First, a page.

I’ve spent much of the last 25 years often as the (only) American in the room – be it with family, friends, or workplace colleagues. As you know if you visit here regularly, I’ve now also spent several years writing novels in which I’ve created characters sourced from some of my (especially early) “travel” and “expat” experiences. They are full of types of people I’ve encountered, and even cherished, and what I’ve seen here in Europe.
I can’t begin to list the nationalities I’ve met in just London: nearly every European country; Africans from Egypt and Morocco all the way to South Africa; Afro-Caribbeans; Middle Easterners; Indians; Chinese; other Asians; Canadians; Australians; New Zealanders; Brazilians; even a few other South Americans. And all the religions: not only Christians of course, but Jews, Hindus, Sikhs, and Muslims. It feels like a far more “diverse” city than even New York.
I will always remember a Pakistani student, right after 9/11. He offered me personal condolences. He flat out called the attackers “terrorists”: no qualifications, no hesitation.
I also recall at a university work get-together being “complimented” by a South African who said I was the first American he’d ever met who “got” sarcasm. “You’re the driest American I’ve ever known,” he observed with a smile over a nearly empty beer glass.
“I’d like another pint,” I replied deadpan. “You want another?”
It took him a few seconds. When he caught my joke, he laughed.
I’ve written previously of “Simone” from that same workplace and she’s worth revisiting here:
We had lunch a few times only the two of us. (It was normally a small mob.) I always hate talking shop over lunches. So when provided with any one-on-one opportunity, I usually sought to get her to share a bit about her life in France.
In turn, she’d sit in the pub with her glass of red wine (seriously; but never mind about that), and angle instead to talk with me mostly about England and us foreigners living in the country. She once observed wryly, “I came to London to get a Ph.D. I ended up with an English husband, and no Ph.D.”
In a stretch of four houses in north London, there was ours that belonged to my English wife and myself. Next door was an older English couple – the husband was a retired opera singer. (Yes, really.) The other side of them was a young Indian immigrant married couple; and they had had a holiday home in Colorado: he liked to ski. (Yes, really.) One farther on was a divorced, Greek Cypriot woman, with her teenage, British born children. (No, she didn’t ski.)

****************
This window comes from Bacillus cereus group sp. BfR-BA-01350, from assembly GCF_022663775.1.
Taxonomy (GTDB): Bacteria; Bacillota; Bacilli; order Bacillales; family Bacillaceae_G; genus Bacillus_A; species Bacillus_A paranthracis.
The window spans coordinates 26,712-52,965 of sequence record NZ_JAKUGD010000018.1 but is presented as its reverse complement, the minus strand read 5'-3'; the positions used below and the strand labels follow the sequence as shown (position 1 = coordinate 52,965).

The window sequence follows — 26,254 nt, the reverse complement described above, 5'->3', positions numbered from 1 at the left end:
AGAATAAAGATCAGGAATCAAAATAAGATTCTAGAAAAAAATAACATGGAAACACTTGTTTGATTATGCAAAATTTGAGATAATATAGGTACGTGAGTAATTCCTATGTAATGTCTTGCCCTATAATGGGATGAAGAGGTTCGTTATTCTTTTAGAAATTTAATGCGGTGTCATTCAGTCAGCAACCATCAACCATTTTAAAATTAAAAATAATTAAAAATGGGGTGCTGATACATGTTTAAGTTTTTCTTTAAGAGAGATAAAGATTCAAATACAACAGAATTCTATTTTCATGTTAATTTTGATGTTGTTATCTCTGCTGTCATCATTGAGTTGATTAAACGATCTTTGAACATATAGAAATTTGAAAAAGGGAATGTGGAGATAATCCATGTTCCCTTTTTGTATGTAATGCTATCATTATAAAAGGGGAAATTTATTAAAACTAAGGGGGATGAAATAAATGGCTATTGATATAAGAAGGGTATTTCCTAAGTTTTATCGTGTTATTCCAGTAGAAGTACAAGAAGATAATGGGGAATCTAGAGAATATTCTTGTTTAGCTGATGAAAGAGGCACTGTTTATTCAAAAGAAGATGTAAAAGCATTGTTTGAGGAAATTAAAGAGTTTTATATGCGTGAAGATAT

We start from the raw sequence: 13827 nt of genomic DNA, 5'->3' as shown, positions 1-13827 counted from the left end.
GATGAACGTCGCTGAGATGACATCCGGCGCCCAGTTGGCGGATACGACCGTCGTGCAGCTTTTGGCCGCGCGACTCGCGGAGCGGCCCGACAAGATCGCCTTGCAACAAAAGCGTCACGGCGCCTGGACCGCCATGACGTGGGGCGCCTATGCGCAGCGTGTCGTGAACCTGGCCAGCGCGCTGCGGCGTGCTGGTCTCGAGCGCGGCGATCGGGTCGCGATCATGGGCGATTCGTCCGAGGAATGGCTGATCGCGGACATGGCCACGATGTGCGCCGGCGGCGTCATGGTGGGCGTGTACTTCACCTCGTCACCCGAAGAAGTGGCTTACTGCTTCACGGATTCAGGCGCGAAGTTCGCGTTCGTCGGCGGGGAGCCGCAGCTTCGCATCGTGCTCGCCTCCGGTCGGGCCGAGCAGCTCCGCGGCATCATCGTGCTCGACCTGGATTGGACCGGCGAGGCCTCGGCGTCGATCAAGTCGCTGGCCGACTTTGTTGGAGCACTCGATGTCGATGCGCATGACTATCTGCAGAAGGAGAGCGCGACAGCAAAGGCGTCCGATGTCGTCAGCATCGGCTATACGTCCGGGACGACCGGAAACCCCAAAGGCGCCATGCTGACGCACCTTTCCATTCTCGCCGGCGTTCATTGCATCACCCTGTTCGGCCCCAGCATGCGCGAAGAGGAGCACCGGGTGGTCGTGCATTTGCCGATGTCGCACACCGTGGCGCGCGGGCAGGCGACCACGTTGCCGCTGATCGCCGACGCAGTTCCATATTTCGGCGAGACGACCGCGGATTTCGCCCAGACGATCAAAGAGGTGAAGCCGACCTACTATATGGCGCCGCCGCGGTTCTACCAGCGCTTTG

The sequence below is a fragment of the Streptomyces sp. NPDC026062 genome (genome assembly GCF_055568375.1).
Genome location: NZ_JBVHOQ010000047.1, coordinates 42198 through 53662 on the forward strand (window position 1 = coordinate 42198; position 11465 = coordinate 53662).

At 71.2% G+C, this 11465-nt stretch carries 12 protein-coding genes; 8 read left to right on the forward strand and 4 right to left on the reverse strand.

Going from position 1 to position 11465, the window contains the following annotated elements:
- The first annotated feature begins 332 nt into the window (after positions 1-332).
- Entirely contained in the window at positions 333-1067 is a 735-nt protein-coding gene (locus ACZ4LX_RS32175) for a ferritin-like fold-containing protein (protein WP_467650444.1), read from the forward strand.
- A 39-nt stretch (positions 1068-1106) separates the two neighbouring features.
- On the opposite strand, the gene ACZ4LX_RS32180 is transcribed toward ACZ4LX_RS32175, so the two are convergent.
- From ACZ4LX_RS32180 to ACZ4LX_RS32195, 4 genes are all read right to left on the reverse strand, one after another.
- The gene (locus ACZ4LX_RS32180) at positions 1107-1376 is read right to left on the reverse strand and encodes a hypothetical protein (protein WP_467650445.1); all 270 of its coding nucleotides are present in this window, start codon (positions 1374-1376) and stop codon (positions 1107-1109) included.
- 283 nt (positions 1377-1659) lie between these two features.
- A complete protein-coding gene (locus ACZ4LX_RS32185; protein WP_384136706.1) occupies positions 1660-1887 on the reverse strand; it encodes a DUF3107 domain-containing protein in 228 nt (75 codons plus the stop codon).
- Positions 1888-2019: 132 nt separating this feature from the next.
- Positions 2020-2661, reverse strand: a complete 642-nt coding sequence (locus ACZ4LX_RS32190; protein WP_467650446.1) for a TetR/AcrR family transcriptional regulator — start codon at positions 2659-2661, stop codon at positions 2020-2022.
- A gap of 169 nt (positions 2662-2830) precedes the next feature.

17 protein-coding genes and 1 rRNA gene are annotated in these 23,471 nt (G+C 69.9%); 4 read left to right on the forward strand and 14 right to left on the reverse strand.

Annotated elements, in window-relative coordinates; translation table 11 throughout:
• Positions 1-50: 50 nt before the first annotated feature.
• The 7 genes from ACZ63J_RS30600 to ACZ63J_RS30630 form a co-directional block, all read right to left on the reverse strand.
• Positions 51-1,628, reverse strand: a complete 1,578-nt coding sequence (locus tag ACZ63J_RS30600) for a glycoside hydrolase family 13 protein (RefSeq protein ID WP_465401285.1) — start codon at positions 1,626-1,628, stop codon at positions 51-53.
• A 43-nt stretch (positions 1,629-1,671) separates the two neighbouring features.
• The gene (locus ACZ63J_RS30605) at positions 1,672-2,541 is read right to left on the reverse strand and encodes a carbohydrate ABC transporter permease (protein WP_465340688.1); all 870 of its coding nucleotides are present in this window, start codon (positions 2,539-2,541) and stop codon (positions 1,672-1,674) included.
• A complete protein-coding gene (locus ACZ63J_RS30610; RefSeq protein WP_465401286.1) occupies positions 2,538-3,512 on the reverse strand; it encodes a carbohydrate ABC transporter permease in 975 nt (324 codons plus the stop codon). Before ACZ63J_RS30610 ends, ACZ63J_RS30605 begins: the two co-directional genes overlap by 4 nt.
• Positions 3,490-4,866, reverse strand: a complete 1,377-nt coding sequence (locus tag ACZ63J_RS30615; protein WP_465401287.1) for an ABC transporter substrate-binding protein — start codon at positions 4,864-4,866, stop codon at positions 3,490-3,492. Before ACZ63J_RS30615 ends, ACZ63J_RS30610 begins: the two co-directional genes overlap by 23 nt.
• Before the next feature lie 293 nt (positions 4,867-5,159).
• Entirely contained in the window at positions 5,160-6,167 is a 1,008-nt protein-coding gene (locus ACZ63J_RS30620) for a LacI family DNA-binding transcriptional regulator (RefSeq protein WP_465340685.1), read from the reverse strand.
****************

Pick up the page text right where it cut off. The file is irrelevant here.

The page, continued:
We used to call it “international row.”
“Your movies are American.”
Unfortunately, though, not everything can be Casablanca. We do try. But we can’t always get it right.
And you have our sincerest apologies for some of them:
In any case, I could go on, but I’m sure you get my point.
This is not to sound naive. We all know the world is full of many ugly people doing ugly things. And I know I’ve written that we all just can’t live wherever we want: every country has immigration laws and probably always will.
But most of the time as individuals we should relax a lot more. We mustn’t forget to see each other as the people we all are. How uninteresting our world would be if we were all “exactly the same.”
I wrote this post on my (Chinese?) iPad (using a Bluetooth keyboard). Next to me on my desk is my Microsoft Surface Pro 3 (not sure where that’s made) on which, staring back at me, is my current mess of an early manuscript. It sits waiting for today’s input.
Novels don’t get written by writing blog posts. Time to get going. “Ok, friends, so what are we going to do today?”
Have a good Tuesday. 🙂